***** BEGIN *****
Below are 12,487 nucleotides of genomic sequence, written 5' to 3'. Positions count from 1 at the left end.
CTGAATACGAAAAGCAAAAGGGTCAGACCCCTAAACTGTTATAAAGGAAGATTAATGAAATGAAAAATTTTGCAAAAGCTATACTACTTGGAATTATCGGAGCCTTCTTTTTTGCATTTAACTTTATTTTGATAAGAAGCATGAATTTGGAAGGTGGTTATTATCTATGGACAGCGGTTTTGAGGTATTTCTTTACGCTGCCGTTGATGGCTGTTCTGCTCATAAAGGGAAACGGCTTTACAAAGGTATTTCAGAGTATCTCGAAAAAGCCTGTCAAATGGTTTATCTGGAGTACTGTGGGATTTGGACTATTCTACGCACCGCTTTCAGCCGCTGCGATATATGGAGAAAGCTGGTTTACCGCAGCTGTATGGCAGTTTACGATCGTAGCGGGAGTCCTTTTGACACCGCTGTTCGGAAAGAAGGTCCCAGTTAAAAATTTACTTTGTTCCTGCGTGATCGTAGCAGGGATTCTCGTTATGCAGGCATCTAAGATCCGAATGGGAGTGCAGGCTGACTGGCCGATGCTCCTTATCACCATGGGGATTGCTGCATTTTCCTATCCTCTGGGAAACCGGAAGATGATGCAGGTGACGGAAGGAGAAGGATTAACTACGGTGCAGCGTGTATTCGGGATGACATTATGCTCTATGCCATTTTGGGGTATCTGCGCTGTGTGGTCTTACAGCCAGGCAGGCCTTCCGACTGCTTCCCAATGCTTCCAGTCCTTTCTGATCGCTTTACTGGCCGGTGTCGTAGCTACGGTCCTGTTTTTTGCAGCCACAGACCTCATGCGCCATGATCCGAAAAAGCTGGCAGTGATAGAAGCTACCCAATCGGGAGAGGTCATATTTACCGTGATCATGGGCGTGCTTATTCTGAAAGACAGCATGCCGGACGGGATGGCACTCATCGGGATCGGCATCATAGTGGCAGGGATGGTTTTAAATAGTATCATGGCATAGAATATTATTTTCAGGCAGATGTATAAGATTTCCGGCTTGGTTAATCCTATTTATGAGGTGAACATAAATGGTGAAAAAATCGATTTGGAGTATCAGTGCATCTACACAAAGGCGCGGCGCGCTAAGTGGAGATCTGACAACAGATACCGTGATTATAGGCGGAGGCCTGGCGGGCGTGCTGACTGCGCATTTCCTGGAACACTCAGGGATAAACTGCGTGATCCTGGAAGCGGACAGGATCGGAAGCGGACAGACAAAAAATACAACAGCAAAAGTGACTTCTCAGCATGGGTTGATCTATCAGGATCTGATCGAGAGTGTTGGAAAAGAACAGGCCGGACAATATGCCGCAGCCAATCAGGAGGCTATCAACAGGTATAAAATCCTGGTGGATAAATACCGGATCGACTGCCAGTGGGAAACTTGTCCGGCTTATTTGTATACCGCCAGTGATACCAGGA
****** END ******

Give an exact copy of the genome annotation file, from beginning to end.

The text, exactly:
Below are 12,487 nucleotides of genomic sequence, written 5' to 3'. Positions count from 1 at the left end.
CTGAATACGAAAAGCAAAAGGGTCAGACCCCTAAACTGTTATAAAGGAAGATTAATGAAATGAAAAATTTTGCAAAAGCTATACTACTTGGAATTATCGGAGCCTTCTTTTTTGCATTTAACTTTATTTTGATAAGAAGCATGAATTTGGAAGGTGGTTATTATCTATGGACAGCGGTTTTGAGGTATTTCTTTACGCTGCCGTTGATGGCTGTTCTGCTCATAAAGGGAAACGGCTTTACAAAGGTATTTCAGAGTATCTCGAAAAAGCCTGTCAAATGGTTTATCTGGAGTACTGTGGGATTTGGACTATTCTACGCACCGCTTTCAGCCGCTGCGATATATGGAGAAAGCTGGTTTACCGCAGCTGTATGGCAGTTTACGATCGTAGCGGGAGTCCTTTTGACACCGCTGTTCGGAAAGAAGGTCCCAGTTAAAAATTTACTTTGTTCCTGCGTGATCGTAGCAGGGATTCTCGTTATGCAGGCATCTAAGATCCGAATGGGAGTGCAGGCTGACTGGCCGATGCTCCTTATCACCATGGGGATTGCTGCATTTTCCTATCCTCTGGGAAACCGGAAGATGATGCAGGTGACGGAAGGAGAAGGATTAACTACGGTGCAGCGTGTATTCGGGATGACATTATGCTCTATGCCATTTTGGGGTATCTGCGCTGTGTGGTCTTACAGCCAGGCAGGCCTTCCGACTGCTTCCCAATGCTTCCAGTCCTTTCTGATCGCTTTACTGGCCGGTGTCGTAGCTACGGTCCTGTTTTTTGCAGCCACAGACCTCATGCGCCATGATCCGAAAAAGCTGGCAGTGATAGAAGCTACCCAATCGGGAGAGGTCATATTTACCGTGATCATGGGCGTGCTTATTCTGAAAGACAGCATGCCGGACGGGATGGCACTCATCGGGATCGGCATCATAGTGGCAGGGATGGTTTTAAATAGTATCATGGCATAGAATATTATTTTCAGGCAGATGTATAAGATTTCCGGCTTGGTTAATCCTATTTATGAGGTGAACATAAATGGTGAAAAAATCGATTTGGAGTATCAGTGCATCTACACAAAGGCGCGGCGCGCTAAGTGGAGATCTGACAACAGATACCGTGATTATAGGCGGAGGCCTGGCGGGCGTGCTGACTGCGCATTTCCTGGAACACTCAGGGATAAACTGCGTGATCCTGGAAGCGGACAGGATCGGAAGCGGACAGACAAAAAATACAACAGCAAAAGTGACTTCTCAGCATGGGTTGATCTATCAGGATCTGATCGAGAGTGTTGGAAAAGAACAGGCCGGACAATATGCCGCAGCCAATCAGGAGGCTATCAACAGGTATAAAATCCTGGTGGATAAATACCGGATCGACTGCCAGTGGGAAACTTGTCCGGCTTATTTGTATACCGCCAGTGATACCAGGA